admit, consequently, the notion of the temporal transcendence of
the work of art?
Yes, but then
it is perhaps necessary to introduce a component which is not
accentuated by Kant, even if it is present in a subterranean way,
namely the connection with a public, the connection with an
amateur, in the strong sense of the word, for it is on the side
of the receiver of the work of art that there is revealed
another historicity, that of reception.
It is perhaps the historicity of the reception that we can best
decipher, in favor of the constitution of permanences across
their historicity: as if the work of art created for itself a
temporally open and indefinite public.
But then what is there between the two?
the fact that a work of art aims, beyond the intentionality of
its author, and insofar as it is a work of art, to be shared,
therefore first of all to be shown.
One can then return one by one to the arts in order to
show in what way each exhibits its « monstravity, »
its capacity to be shared between the creator and his public.
There would then certainly
be the need to distinguish, as Henri Gouhier has done,
between the arts of one time and the arts of two times,
those where the existence of the work coincides with its
creation -- painting and sculpture, for example -- and those
where the existence of the work requires a second time, which is
that of its recreation: theatrical representation, musical
execution, choreographic realization beginning with the writing
of a libretto, of a score, of a script.
One could then ask what is the status of a ballet, or of
a musical score when they are not played, while awaiting their
performance. It is
perhaps here, in this indefinite capacity to be reincarnated,
and in a way each time historically different, but substantially
and essentially founding, that the profound signified of the
libretto or of the score occupies the status of the sempiternal.
question that one can ask basically is this:
where is the work of art? What is its ontological place,
where does it exist? When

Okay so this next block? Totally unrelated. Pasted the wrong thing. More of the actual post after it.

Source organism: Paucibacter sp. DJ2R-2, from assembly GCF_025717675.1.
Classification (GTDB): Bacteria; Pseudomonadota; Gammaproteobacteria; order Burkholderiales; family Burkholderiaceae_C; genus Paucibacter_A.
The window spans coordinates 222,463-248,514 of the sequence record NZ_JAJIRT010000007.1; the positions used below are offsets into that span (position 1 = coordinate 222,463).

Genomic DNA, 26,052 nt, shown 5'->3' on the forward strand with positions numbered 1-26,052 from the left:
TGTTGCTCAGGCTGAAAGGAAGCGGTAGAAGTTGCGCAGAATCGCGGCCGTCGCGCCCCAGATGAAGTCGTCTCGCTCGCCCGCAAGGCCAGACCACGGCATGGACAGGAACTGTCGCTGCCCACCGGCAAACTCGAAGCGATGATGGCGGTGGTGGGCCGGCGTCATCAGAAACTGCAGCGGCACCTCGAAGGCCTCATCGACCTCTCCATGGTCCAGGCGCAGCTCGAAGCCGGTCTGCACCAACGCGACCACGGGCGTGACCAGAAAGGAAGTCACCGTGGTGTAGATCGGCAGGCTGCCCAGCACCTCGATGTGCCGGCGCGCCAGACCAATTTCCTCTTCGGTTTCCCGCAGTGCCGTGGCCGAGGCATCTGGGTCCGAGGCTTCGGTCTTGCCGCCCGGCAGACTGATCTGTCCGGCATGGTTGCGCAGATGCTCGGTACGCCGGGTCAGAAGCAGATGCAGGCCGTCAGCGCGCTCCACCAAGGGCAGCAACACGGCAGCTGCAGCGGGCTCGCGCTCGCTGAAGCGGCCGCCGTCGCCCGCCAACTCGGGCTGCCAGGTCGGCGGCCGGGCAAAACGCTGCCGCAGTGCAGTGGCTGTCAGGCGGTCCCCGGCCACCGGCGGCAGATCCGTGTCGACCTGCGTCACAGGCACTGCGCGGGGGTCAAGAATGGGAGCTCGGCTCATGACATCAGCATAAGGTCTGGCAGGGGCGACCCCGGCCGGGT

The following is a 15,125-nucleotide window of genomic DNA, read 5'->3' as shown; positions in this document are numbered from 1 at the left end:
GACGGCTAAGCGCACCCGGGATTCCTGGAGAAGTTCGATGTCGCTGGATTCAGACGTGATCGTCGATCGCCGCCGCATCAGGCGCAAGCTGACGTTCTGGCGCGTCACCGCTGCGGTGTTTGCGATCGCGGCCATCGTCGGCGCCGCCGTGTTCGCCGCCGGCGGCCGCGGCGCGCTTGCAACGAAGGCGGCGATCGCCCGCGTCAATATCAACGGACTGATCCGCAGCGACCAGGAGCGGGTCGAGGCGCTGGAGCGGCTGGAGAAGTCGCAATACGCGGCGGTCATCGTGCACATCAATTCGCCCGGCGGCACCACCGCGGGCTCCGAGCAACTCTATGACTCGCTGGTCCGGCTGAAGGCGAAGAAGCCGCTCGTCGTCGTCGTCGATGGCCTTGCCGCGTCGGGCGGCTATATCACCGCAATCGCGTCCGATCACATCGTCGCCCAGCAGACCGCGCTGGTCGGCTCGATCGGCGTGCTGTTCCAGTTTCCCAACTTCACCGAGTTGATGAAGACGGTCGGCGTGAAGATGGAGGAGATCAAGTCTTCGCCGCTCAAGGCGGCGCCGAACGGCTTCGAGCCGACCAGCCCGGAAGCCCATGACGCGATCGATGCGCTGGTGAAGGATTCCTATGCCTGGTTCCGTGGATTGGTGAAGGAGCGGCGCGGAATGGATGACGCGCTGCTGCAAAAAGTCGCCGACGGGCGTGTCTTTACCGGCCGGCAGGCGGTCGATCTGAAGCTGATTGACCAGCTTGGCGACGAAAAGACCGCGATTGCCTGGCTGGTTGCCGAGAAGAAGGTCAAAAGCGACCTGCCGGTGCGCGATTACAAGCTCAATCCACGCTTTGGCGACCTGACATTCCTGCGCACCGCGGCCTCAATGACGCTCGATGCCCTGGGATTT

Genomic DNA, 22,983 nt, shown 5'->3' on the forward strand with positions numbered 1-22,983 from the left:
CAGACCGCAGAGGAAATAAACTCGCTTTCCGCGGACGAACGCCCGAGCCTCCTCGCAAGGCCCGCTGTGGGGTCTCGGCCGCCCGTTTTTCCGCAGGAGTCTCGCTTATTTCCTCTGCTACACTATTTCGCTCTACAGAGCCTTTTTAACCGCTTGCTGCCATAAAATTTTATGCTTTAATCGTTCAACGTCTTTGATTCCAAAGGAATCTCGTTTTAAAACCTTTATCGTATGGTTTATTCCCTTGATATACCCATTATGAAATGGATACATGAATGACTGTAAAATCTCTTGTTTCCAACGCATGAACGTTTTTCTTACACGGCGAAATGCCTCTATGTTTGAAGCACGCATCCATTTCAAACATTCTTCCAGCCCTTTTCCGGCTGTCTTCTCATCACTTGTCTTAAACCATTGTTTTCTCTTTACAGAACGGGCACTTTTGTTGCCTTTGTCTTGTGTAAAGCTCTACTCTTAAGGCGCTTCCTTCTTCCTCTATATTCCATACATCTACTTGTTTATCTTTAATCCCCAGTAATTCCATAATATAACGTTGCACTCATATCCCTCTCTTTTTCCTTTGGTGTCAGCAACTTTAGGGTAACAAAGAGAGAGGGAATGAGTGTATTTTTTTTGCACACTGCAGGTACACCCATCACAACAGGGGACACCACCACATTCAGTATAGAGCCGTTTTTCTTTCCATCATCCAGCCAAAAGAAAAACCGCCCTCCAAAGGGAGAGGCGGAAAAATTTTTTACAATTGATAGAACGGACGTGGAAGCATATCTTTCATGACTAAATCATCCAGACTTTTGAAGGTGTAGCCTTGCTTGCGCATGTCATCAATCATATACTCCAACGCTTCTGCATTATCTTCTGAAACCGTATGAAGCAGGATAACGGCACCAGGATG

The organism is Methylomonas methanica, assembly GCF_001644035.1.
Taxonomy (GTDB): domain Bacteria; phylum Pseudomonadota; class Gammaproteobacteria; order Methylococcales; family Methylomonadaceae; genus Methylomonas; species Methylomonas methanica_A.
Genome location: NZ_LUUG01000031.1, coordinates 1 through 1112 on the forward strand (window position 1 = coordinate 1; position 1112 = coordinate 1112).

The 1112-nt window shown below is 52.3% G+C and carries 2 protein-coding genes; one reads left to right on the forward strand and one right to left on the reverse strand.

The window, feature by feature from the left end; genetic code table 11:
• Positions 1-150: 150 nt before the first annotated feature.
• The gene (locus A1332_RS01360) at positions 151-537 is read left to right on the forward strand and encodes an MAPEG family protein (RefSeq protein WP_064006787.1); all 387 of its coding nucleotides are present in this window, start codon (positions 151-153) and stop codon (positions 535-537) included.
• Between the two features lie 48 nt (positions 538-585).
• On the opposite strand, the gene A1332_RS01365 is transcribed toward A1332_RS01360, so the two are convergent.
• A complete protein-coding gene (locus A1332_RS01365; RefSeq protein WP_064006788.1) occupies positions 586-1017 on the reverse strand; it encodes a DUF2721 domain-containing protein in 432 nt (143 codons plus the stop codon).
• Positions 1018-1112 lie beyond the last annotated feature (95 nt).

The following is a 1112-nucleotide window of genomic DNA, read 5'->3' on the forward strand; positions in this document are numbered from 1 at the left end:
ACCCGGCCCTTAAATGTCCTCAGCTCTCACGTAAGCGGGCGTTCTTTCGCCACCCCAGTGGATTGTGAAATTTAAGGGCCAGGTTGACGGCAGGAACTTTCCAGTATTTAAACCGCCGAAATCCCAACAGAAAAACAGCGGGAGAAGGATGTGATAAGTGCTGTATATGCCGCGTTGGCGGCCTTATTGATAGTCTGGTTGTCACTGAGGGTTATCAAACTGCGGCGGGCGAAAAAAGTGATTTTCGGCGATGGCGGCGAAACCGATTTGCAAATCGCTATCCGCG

there is no reception, when
it sleeps during decades, the work exists, but where?
would say that it exists only in its capacity for « monstration »
respect to your thesis on communicability, one establishes from
the point of view of ‘monstration’ or of reception that all
the great works of art have been incommunicable in a certain way
or have not been received at the beginning. . .
this is a temporal turning point that has to be introduced,
which is the lag in reception; and there is doubtless something
specific in the work of art: its prophetic character, in the
sense that, breaking with the values of utility and commercial
values, the transcendence of the work of art is affirmed in
opposition to the utility that itself is exhausted in the
historical. It is
the capacity to transcend immediate utility that characterises
the work of art in this capacity for multiple and indefinite
could say that in the arts of two times the moment of the
sempiternal is in the hiding place (retrait)
of the libretto and the script, but the temporal test is in
capacity for a ‘monstration’ renewed endlessly, as being
always other although the
same, constitutes the link between the sempiternal and the
historic; perhaps here is the most pregnant temporal mark of the
work of art.
short, you admit that all
« monstration » supposes an interpretation and that
essentailly indebted to a hermeneutic on the side of reception,
but perhaps also on the side of creation?
The problem is to know whether there can be a creation which is
not an anticipation of its own reception. This is the
problem posed by the intimate journal, in particular Samuel
Pepys’ diary, which was intended for himself; doubtless this
is an extreme and dubious case, since the work was preserved in
order to become public. Does this mean that the idea of
the unrecognized genius is not also a limit case and as it were
the negative of a deceived expectation or an expectation of
something different? There is a kind of “Nachtraglichkeit,”
like an “after-effect” which ultimately marks the
victory of ‘monstration’ over the unrecognized. To be sure,
if an artist remained totally unrecognized, we would not know
him! Only those enter into the common glory who ultimately,
later on, have been re-cognized. And that delayed
re-cognition is another way, besides, of vanquishing temporality
on the level of its unfolding. A rupture of the sequence
results from this retrospective anticipation which effects that
it is in a future anterior that the creation will have been
temporally received; it will have been true that this work had
the destiny of monstration and therefore of encounter and